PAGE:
Such extremity of suffering cannot be measured. Madness or death may give relief. But this I know: we on this journey were already beginning to think of death as a friend…


Print shows a group of explorers of the polar regions, representing discovery and exploration, floating on an ice floe, they may all be on the verge of death; weighing judgement are James G. Bennett of the New York Herald and several European heads of state sitting in an area labeled "Reserved for J.G. Bennett and other Crowned Heads", as well as a group of men seated in an area labeled "In the Name of Science - More! More!". This latter group has already pronounced judgement by giving the "Thumbs Down" sign. Notices pasted on the walls of the arena state "Kane died 1853, Franklin died 1850, Hall died 1871, [and] G.W. De Long 1882" referring to explorers who died in the name of science.

Print shows a group of explorers of the polar regions, representing discovery and exploration, floating on an ice floe, they may all be on the verge of death; weighing judgement are James G. Bennett of the New York Herald and several European heads of state sitting in an area labeled “Reserved for J.G. Bennett and other Crowned Heads”, as well as a group of men seated in an area labeled “In the Name of Science – More! More!”. This latter group has already pronounced judgement by giving the “Thumbs Down” sign. Notices pasted on the walls of the arena state “Kane died 1853, Franklin died 1850, Hall died 1871, [and] G.W. De Long 1882” referring to explorers who died in the name of science.

Midnight to the North : the untold story of the woman who saved the Polaris Expedition  Sheila Nickerson  New York : Jeremy P. Tarcher/Putnam, c 2002  Hardcover. 1st ed. and printing. 187 p. ; ill., map ; 24 cm.  Includes bibliographical references (p. [185]-187). Clean, tight and strong binding with clean dust jacket. No highlighting, underlining or marginalia in text. VG/VG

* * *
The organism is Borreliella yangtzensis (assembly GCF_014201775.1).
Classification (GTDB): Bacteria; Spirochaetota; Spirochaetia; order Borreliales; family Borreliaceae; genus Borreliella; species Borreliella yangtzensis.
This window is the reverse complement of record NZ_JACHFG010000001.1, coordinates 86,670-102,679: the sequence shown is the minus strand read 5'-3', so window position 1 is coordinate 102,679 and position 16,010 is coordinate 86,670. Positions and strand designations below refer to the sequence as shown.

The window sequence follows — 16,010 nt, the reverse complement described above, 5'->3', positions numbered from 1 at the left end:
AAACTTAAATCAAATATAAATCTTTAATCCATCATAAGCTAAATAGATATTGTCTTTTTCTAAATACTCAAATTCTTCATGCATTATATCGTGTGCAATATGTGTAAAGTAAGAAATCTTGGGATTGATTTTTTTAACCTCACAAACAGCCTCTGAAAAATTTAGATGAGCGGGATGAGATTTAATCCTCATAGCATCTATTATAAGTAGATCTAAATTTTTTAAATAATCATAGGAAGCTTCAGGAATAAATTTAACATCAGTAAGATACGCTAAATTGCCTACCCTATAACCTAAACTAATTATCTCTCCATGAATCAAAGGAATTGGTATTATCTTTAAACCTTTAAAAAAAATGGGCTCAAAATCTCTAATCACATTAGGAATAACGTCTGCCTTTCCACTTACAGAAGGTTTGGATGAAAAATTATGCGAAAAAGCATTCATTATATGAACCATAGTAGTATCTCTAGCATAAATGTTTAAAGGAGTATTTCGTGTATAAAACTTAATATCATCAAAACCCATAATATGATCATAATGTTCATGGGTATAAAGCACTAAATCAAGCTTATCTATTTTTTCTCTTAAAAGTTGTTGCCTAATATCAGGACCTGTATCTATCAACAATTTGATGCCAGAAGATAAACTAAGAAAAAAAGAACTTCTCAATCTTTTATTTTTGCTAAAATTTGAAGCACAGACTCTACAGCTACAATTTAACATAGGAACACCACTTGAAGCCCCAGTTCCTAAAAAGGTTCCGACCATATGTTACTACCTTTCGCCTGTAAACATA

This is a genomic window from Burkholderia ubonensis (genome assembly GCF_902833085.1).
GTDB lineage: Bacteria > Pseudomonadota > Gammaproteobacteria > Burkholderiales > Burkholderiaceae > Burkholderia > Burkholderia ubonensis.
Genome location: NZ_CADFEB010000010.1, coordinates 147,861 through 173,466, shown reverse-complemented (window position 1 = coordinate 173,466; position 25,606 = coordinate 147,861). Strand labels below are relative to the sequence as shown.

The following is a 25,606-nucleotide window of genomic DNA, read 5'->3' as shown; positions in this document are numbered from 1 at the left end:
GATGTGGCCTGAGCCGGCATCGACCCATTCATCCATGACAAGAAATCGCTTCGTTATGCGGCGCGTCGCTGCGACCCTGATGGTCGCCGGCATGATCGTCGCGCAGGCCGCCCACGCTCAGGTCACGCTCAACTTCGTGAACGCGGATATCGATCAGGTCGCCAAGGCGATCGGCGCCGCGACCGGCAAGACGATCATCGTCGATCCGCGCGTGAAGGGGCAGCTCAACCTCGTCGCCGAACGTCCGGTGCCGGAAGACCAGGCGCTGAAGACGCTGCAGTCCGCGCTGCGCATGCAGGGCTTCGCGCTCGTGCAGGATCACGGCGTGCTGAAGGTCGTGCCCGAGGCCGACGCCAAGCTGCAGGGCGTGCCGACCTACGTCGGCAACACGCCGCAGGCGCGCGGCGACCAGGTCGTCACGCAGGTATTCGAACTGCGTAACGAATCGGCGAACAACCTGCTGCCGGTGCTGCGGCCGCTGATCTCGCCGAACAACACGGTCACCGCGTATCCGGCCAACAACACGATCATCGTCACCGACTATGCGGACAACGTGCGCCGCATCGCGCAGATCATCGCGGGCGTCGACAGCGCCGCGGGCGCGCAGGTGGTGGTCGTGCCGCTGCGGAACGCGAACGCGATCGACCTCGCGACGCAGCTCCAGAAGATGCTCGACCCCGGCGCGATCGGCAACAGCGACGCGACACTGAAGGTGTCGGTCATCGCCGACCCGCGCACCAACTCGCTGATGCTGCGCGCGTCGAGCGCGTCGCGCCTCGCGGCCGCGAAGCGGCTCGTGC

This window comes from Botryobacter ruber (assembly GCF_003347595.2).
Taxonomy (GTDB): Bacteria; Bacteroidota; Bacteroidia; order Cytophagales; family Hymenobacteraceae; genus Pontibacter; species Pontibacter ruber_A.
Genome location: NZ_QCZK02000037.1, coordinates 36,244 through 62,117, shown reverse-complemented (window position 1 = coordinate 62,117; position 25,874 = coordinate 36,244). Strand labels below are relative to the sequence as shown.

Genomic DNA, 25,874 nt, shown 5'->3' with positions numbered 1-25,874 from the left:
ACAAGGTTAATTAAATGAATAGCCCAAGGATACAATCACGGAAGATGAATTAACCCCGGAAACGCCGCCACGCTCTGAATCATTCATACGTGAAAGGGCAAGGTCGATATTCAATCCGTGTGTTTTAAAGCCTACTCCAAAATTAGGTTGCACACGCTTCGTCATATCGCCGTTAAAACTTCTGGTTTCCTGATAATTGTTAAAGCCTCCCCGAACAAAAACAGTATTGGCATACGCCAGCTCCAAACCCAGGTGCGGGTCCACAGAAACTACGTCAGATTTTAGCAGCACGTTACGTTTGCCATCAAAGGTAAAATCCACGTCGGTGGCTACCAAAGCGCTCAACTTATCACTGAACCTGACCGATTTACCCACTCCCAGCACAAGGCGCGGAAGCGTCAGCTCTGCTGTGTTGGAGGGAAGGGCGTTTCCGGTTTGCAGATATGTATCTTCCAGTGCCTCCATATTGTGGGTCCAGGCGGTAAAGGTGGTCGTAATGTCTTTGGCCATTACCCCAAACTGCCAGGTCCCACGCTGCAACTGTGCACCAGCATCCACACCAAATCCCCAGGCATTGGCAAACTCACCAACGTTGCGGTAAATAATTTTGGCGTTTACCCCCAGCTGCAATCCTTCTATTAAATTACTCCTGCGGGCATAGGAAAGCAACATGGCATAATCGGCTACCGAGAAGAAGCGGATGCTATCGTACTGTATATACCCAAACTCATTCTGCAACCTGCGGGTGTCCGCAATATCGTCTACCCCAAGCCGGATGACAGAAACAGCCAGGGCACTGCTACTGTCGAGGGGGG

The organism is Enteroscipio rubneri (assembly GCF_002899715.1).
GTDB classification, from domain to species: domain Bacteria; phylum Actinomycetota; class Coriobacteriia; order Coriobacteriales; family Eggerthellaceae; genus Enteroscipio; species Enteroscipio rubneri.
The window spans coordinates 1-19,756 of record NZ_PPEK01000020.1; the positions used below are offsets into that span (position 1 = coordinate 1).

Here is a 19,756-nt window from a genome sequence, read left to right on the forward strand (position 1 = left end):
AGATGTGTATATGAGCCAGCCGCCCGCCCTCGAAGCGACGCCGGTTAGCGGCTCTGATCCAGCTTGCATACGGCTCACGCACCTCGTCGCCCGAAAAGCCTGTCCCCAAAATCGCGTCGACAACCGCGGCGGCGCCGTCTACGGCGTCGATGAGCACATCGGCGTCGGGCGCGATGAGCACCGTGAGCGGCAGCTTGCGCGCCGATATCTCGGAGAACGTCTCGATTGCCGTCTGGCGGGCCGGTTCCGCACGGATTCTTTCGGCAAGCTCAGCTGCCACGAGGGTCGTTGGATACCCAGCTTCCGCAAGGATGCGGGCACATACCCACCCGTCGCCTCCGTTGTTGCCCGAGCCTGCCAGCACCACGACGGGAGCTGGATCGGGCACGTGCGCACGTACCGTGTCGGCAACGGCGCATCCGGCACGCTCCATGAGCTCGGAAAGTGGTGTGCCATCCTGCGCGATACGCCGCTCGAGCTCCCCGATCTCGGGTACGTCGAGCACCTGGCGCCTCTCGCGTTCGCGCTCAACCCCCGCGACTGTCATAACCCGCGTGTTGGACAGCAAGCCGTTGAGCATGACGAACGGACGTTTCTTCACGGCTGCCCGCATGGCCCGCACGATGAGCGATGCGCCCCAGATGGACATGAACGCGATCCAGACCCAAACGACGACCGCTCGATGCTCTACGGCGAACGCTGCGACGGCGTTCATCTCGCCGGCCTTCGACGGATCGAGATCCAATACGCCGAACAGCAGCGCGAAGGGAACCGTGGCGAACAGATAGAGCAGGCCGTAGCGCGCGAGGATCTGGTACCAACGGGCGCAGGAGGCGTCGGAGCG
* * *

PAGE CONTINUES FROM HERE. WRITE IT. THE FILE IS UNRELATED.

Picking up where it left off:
Charles Francis Hall, 1821-1871, arctic explorer

Charles Francis Hall, 1821-1871, arctic explorer

In 1871, Charles Francis Hall’s Polaris expedition set out to be the first official American party to reach the North Pole. Five months later, the Polaris had become locked in ice and Hall was dead – likely murdered. The expedition members were set adrift for six months on the icy seas: a fifteen-hundred-mile journey that all survived, thanks to the skills of Hall’s translator, Tookoolito, a thirty-four-year-old woman subsequently referred to as the “Sacagawea of the Ice.”

cfhall003

In Midnight to the North, Sheila Nickerson brings to life the emotional struggle of a wildly various group of people forced to stay together during circumstances of extreme desperation. Imaginatively re-creating Tookoolito’s life, she describes the Inuit woman’s decades-long relationship with Hall; her presentation to the English court and experience as an exhibit in P. T. Barnum’s museum; and the undermining of her sturdy faith in her native heritage by Hall’s stern and often treacherous world.

cfhall005

Advertisements

Comments Off on Such extremity of suffering cannot be measured. Madness or death may give relief. But this I know: we on this journey were already beginning to think of death as a friend…

Filed under Book Reviews

Comments are closed.